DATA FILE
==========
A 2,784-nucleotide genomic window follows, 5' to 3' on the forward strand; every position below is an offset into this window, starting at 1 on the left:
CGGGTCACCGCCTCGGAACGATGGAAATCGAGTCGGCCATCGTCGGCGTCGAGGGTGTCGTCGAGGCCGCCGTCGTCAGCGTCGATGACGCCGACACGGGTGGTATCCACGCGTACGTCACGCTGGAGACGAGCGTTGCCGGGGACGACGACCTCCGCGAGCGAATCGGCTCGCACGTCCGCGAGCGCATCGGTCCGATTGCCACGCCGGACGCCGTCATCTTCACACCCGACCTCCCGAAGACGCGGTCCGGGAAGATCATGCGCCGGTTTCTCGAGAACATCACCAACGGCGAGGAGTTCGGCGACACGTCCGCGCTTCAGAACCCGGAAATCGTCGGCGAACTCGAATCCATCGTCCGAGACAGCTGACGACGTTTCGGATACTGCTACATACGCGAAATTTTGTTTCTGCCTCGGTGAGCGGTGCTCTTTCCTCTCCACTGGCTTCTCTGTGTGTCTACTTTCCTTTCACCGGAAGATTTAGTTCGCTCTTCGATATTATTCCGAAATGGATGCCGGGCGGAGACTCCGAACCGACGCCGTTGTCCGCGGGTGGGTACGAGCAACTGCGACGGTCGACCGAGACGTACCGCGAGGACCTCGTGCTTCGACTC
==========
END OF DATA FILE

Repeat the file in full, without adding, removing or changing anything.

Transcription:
A 2,784-nucleotide genomic window follows, 5' to 3' on the forward strand; every position below is an offset into this window, starting at 1 on the left:
CGGGTCACCGCCTCGGAACGATGGAAATCGAGTCGGCCATCGTCGGCGTCGAGGGTGTCGTCGAGGCCGCCGTCGTCAGCGTCGATGACGCCGACACGGGTGGTATCCACGCGTACGTCACGCTGGAGACGAGCGTTGCCGGGGACGACGACCTCCGCGAGCGAATCGGCTCGCACGTCCGCGAGCGCATCGGTCCGATTGCCACGCCGGACGCCGTCATCTTCACACCCGACCTCCCGAAGACGCGGTCCGGGAAGATCATGCGCCGGTTTCTCGAGAACATCACCAACGGCGAGGAGTTCGGCGACACGTCCGCGCTTCAGAACCCGGAAATCGTCGGCGAACTCGAATCCATCGTCCGAGACAGCTGACGACGTTTCGGATACTGCTACATACGCGAAATTTTGTTTCTGCCTCGGTGAGCGGTGCTCTTTCCTCTCCACTGGCTTCTCTGTGTGTCTACTTTCCTTTCACCGGAAGATTTAGTTCGCTCTTCGATATTATTCCGAAATGGATGCCGGGCGGAGACTCCGAACCGACGCCGTTGTCCGCGGGTGGGTACGAGCAACTGCGACGGTCGACCGAGACGTACCGCGAGGACCTCGTGCTTCGACTC